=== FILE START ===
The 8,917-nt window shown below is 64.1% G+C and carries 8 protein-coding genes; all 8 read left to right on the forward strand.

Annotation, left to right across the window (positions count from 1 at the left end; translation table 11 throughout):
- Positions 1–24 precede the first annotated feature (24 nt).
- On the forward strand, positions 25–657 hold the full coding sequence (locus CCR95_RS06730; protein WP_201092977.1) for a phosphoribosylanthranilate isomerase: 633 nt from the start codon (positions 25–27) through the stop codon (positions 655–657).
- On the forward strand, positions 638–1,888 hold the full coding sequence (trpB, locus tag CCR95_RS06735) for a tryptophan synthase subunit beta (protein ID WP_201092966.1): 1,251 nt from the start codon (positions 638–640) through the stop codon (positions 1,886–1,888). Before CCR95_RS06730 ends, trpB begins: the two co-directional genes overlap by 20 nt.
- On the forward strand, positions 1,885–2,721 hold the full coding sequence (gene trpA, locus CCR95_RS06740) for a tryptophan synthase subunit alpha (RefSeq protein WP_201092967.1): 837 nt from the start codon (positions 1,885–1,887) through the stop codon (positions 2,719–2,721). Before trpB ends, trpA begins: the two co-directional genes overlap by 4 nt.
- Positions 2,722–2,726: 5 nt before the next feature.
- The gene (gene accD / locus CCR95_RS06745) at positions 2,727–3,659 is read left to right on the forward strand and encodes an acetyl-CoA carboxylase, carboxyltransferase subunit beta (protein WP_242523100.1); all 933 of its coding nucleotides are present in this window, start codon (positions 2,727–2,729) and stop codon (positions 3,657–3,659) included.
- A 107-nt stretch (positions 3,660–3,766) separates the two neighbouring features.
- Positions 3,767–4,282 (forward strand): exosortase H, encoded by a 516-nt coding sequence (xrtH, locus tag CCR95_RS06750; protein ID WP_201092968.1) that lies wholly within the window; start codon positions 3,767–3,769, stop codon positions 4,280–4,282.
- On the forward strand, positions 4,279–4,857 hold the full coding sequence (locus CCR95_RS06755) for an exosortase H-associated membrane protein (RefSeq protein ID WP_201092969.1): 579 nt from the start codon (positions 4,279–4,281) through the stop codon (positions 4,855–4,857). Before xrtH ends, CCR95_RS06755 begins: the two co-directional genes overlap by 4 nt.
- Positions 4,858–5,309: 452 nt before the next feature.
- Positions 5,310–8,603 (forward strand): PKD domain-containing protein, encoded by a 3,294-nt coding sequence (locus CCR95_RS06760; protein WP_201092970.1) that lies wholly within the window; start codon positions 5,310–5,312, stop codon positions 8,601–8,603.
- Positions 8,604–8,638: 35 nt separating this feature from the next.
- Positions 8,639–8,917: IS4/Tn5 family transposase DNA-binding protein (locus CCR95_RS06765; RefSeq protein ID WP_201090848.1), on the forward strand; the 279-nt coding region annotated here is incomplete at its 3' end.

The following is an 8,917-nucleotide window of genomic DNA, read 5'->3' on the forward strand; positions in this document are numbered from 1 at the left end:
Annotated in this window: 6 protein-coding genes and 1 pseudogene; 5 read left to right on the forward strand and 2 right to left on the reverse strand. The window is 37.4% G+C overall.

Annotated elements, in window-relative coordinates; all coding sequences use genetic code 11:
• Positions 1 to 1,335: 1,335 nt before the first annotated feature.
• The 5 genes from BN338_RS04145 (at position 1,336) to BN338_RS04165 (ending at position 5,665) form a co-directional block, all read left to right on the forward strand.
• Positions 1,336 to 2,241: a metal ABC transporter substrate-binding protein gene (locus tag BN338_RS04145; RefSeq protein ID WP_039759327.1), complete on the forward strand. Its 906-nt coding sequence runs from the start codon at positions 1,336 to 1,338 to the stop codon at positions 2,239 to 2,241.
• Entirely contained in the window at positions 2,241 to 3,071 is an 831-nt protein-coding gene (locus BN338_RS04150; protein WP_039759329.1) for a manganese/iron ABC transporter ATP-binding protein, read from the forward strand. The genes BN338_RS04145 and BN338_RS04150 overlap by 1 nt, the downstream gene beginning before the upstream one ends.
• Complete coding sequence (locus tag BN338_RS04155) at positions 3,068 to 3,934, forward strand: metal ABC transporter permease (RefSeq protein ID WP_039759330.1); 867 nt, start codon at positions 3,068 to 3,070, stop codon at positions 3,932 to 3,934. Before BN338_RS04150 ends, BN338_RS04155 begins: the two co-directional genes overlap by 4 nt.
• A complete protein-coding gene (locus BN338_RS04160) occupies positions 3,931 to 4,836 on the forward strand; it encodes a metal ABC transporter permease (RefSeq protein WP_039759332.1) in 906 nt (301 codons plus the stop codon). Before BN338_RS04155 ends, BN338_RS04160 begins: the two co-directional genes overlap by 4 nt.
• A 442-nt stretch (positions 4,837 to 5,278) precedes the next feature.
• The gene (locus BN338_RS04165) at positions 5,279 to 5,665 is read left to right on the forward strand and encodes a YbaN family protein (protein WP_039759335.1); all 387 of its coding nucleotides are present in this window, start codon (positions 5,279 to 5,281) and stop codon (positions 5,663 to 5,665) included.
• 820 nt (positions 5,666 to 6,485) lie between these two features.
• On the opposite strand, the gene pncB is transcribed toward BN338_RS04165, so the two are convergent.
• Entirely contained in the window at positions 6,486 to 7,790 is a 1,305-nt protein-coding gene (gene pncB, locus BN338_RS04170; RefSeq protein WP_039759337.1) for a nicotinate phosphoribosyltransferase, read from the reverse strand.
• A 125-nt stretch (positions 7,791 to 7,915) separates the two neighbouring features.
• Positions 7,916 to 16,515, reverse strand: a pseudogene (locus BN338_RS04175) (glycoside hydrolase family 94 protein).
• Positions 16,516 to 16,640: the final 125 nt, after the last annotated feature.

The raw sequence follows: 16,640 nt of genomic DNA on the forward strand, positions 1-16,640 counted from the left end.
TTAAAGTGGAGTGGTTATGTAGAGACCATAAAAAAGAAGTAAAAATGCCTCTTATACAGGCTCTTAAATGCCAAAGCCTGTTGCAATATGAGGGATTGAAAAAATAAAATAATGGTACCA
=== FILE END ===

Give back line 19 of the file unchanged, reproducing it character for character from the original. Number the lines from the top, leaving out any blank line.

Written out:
• Positions 1 to 1,335: 1,335 nt before the first annotated feature.